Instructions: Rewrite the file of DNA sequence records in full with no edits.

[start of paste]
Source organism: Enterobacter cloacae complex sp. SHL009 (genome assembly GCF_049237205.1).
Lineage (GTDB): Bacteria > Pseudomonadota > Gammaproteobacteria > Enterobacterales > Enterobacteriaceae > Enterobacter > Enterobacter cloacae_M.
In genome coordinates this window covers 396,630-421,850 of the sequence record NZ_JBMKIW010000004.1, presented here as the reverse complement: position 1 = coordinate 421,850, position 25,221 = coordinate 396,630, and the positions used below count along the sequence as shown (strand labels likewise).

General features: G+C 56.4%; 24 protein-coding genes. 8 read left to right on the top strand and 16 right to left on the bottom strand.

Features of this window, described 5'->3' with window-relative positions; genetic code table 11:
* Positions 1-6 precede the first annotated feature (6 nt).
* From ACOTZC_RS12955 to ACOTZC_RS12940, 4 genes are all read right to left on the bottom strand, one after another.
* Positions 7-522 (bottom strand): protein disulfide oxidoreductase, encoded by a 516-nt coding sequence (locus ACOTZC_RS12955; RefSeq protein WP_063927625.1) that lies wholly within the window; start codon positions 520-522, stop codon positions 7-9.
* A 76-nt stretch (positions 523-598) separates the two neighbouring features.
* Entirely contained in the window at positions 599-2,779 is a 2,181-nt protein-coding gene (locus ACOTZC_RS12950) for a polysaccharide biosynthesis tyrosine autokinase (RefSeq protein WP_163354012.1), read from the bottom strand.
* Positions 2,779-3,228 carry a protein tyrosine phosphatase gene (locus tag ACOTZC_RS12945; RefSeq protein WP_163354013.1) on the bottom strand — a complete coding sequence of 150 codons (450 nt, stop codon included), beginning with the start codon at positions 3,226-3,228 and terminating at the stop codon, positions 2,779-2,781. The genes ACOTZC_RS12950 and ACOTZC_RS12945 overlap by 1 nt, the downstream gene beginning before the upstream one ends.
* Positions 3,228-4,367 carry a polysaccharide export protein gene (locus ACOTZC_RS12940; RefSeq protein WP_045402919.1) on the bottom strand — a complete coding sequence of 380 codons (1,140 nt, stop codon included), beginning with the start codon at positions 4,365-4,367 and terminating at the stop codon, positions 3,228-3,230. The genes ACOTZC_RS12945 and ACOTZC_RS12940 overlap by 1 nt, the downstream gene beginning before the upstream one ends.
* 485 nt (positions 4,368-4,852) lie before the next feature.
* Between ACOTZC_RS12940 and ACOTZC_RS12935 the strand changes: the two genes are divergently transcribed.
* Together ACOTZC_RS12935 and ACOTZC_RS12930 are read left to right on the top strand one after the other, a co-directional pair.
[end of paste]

Source organism: Enterobacter cloacae complex sp. SHL009 (genome assembly GCF_049237205.1).
Lineage (GTDB): Bacteria > Pseudomonadota > Gammaproteobacteria > Enterobacterales > Enterobacteriaceae > Enterobacter > Enterobacter cloacae_M.
In genome coordinates this window covers 396,630-421,850 of the sequence record NZ_JBMKIW010000004.1, presented here as the reverse complement: position 1 = coordinate 421,850, position 25,221 = coordinate 396,630, and the positions used below count along the sequence as shown (strand labels likewise).

General features: G+C 56.4%; 24 protein-coding genes. 8 read left to right on the top strand and 16 right to left on the bottom strand.

Features of this window, described 5'->3' with window-relative positions; genetic code table 11:
* Positions 1-6 precede the first annotated feature (6 nt).
* From ACOTZC_RS12955 to ACOTZC_RS12940, 4 genes are all read right to left on the bottom strand, one after another.
* Positions 7-522 (bottom strand): protein disulfide oxidoreductase, encoded by a 516-nt coding sequence (locus ACOTZC_RS12955; RefSeq protein WP_063927625.1) that lies wholly within the window; start codon positions 520-522, stop codon positions 7-9.
* A 76-nt stretch (positions 523-598) separates the two neighbouring features.
* Entirely contained in the window at positions 599-2,779 is a 2,181-nt protein-coding gene (locus ACOTZC_RS12950) for a polysaccharide biosynthesis tyrosine autokinase (RefSeq protein WP_163354012.1), read from the bottom strand.
* Positions 2,779-3,228 carry a protein tyrosine phosphatase gene (locus tag ACOTZC_RS12945; RefSeq protein WP_163354013.1) on the bottom strand — a complete coding sequence of 150 codons (450 nt, stop codon included), beginning with the start codon at positions 3,226-3,228 and terminating at the stop codon, positions 2,779-2,781. The genes ACOTZC_RS12950 and ACOTZC_RS12945 overlap by 1 nt, the downstream gene beginning before the upstream one ends.
* Positions 3,228-4,367 carry a polysaccharide export protein gene (locus ACOTZC_RS12940; RefSeq protein WP_045402919.1) on the bottom strand — a complete coding sequence of 380 codons (1,140 nt, stop codon included), beginning with the start codon at positions 4,365-4,367 and terminating at the stop codon, positions 3,228-3,230. The genes ACOTZC_RS12945 and ACOTZC_RS12940 overlap by 1 nt, the downstream gene beginning before the upstream one ends.
* 485 nt (positions 4,368-4,852) lie before the next feature.
* Between ACOTZC_RS12940 and ACOTZC_RS12935 the strand changes: the two genes are divergently transcribed.
* Together ACOTZC_RS12935 and ACOTZC_RS12930 are read left to right on the top strand one after the other, a co-directional pair.